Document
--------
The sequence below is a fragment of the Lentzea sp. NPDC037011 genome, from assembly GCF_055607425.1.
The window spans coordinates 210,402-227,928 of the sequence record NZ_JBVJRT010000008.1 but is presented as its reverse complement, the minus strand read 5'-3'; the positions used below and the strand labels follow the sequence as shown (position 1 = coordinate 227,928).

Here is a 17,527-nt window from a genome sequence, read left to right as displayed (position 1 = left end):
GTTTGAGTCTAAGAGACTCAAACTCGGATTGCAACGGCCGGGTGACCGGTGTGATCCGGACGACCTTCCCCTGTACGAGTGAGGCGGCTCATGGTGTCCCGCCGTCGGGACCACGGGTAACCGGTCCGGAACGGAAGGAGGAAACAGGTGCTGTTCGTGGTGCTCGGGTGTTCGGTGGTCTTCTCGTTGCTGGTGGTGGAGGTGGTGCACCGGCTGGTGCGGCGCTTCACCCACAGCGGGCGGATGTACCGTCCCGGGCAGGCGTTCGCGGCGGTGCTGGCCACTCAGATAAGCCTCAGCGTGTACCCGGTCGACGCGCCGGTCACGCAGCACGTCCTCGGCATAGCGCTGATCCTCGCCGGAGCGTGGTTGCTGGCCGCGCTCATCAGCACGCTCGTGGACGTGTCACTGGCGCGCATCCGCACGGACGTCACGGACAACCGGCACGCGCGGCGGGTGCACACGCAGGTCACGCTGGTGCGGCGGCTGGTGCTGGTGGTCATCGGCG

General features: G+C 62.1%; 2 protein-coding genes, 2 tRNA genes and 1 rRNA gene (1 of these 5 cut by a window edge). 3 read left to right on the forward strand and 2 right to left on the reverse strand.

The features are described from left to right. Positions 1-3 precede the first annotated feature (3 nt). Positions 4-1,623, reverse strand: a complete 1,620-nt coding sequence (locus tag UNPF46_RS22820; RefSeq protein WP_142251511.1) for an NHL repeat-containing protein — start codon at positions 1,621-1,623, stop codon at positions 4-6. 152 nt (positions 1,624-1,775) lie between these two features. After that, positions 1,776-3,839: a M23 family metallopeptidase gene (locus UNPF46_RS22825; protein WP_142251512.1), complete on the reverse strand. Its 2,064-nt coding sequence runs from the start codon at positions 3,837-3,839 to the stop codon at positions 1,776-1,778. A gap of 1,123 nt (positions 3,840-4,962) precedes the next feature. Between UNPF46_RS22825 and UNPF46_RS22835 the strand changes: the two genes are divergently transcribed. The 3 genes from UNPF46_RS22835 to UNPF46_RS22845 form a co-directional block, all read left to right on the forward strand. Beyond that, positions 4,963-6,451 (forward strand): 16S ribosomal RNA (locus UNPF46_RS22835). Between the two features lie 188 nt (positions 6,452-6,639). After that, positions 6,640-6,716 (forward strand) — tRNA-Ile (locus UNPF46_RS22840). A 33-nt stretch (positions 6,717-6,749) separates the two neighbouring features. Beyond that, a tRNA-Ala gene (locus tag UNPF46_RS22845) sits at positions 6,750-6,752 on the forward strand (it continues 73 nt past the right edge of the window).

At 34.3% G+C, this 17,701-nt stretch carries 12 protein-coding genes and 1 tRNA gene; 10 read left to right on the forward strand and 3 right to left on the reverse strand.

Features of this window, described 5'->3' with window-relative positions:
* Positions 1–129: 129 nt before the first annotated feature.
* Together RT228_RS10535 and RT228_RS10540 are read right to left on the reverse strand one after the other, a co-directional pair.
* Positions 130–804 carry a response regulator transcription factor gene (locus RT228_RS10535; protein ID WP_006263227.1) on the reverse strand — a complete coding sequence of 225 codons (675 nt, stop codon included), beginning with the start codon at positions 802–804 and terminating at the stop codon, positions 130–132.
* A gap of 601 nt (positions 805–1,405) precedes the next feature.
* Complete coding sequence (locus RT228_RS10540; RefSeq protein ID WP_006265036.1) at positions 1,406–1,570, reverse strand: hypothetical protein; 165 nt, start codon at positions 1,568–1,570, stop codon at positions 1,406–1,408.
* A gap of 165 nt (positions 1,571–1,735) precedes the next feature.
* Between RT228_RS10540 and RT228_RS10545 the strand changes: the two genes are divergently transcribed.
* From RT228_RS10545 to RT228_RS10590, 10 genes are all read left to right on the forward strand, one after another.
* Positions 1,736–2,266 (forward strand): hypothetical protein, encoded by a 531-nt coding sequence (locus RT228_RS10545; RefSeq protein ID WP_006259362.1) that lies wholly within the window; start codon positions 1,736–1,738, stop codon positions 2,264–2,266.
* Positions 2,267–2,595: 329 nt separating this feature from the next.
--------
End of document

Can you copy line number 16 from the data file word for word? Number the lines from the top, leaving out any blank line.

* From RT228_RS10545 to RT228_RS10590, 10 genes are all read left to right on the forward strand, one after another.